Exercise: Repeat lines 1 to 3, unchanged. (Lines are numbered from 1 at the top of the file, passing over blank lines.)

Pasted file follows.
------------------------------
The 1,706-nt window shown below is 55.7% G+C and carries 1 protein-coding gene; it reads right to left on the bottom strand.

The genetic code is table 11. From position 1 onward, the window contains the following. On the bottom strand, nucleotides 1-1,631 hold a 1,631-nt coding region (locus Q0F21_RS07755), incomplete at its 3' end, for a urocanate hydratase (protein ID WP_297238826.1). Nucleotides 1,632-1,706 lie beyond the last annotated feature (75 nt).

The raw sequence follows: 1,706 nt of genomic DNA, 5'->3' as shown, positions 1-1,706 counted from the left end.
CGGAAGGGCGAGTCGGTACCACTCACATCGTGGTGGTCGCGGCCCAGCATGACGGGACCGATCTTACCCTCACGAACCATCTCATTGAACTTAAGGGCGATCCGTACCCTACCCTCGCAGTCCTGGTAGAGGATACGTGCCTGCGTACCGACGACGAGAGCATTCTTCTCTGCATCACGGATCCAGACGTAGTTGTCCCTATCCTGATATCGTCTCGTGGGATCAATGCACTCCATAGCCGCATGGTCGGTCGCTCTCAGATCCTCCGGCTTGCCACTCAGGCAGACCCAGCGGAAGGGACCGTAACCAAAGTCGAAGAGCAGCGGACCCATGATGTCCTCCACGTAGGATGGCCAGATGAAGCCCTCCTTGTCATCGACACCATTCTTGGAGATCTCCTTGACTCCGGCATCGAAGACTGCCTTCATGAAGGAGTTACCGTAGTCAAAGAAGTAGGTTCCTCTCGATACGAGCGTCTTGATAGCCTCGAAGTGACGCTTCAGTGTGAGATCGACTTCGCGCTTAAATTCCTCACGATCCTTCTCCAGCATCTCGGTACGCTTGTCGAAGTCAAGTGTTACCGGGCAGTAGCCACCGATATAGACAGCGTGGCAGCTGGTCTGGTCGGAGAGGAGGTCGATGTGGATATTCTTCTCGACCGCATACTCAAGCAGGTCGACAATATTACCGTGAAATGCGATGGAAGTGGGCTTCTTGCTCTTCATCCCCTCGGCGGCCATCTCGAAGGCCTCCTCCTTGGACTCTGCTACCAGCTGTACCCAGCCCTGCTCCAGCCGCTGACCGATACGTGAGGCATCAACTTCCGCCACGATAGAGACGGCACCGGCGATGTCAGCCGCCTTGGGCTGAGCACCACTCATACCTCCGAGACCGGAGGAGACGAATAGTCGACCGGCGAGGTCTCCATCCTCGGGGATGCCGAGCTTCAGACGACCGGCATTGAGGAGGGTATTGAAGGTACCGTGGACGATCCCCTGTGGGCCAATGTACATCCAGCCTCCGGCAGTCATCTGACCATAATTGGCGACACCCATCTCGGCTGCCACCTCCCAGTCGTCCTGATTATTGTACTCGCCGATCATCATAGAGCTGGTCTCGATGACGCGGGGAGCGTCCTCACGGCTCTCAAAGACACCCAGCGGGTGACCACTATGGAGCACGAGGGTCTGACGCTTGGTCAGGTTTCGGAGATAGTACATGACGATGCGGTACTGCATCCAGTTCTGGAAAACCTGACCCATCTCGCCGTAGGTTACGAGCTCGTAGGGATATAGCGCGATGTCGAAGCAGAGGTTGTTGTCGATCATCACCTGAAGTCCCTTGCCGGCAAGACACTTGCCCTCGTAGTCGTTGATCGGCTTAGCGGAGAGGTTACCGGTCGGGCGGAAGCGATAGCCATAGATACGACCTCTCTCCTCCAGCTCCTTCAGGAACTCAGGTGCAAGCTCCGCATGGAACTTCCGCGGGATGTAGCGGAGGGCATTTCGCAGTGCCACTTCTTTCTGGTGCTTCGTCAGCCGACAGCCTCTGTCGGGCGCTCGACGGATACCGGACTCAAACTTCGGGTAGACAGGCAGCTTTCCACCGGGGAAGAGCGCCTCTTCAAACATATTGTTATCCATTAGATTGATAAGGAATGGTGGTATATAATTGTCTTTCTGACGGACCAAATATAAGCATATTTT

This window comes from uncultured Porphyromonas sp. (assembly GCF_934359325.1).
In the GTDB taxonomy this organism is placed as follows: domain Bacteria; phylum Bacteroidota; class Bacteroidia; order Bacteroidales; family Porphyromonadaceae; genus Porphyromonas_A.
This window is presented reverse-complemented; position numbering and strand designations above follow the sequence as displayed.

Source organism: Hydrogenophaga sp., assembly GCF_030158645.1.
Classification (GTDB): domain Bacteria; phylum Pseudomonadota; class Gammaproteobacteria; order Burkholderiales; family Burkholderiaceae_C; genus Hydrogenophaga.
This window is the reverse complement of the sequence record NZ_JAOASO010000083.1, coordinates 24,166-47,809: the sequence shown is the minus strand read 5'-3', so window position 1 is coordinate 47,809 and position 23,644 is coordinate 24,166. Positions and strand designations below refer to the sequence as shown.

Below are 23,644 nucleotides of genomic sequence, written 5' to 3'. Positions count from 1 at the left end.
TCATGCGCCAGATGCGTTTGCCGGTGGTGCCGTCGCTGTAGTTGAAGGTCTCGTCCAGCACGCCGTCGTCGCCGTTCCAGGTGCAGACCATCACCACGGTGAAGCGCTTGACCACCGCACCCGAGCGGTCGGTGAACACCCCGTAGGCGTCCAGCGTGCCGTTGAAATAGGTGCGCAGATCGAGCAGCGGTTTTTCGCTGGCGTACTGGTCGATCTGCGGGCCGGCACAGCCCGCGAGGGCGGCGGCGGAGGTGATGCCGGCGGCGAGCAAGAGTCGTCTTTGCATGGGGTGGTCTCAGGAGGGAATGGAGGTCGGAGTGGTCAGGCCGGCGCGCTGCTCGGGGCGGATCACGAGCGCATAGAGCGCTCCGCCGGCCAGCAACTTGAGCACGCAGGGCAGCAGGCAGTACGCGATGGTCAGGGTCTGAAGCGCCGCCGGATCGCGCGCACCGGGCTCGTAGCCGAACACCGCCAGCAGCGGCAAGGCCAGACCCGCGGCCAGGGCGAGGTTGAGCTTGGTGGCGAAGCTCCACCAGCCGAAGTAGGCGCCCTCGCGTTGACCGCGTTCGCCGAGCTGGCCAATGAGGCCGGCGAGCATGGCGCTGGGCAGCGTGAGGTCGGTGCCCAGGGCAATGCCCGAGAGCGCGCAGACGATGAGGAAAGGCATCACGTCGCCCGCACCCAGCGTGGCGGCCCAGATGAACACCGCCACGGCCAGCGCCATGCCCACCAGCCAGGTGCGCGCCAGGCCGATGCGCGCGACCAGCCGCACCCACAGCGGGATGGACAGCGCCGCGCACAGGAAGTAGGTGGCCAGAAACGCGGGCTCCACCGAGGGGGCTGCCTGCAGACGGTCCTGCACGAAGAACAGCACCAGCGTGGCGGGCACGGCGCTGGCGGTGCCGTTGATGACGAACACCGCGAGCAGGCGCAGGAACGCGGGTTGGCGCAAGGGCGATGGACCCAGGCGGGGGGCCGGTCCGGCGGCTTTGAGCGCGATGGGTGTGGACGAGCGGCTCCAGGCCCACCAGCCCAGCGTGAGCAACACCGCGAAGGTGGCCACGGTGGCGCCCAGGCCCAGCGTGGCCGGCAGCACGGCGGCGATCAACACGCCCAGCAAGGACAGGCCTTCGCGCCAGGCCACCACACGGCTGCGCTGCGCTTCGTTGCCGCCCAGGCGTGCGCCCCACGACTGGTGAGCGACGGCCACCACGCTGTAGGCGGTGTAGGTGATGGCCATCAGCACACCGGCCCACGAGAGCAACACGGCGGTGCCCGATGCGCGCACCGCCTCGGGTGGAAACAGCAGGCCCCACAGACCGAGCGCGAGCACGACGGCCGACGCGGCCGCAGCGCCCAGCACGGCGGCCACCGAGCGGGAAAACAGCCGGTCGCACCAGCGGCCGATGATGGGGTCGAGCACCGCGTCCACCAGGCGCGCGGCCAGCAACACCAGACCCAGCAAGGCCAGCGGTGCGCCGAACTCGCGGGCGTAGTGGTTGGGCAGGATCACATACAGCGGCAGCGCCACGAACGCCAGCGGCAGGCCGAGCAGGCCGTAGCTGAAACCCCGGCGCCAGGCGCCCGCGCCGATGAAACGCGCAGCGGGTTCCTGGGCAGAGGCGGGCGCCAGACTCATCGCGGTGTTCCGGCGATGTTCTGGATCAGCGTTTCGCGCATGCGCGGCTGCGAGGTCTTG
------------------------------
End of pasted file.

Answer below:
The 1,706-nt window shown below is 55.7% G+C and carries 1 protein-coding gene; it reads right to left on the bottom strand.

The genetic code is table 11. From position 1 onward, the window contains the following. On the bottom strand, nucleotides 1-1,631 hold a 1,631-nt coding region (locus Q0F21_RS07755), incomplete at its 3' end, for a urocanate hydratase (protein ID WP_297238826.1). Nucleotides 1,632-1,706 lie beyond the last annotated feature (75 nt).

The raw sequence follows: 1,706 nt of genomic DNA, 5'->3' as shown, positions 1-1,706 counted from the left end.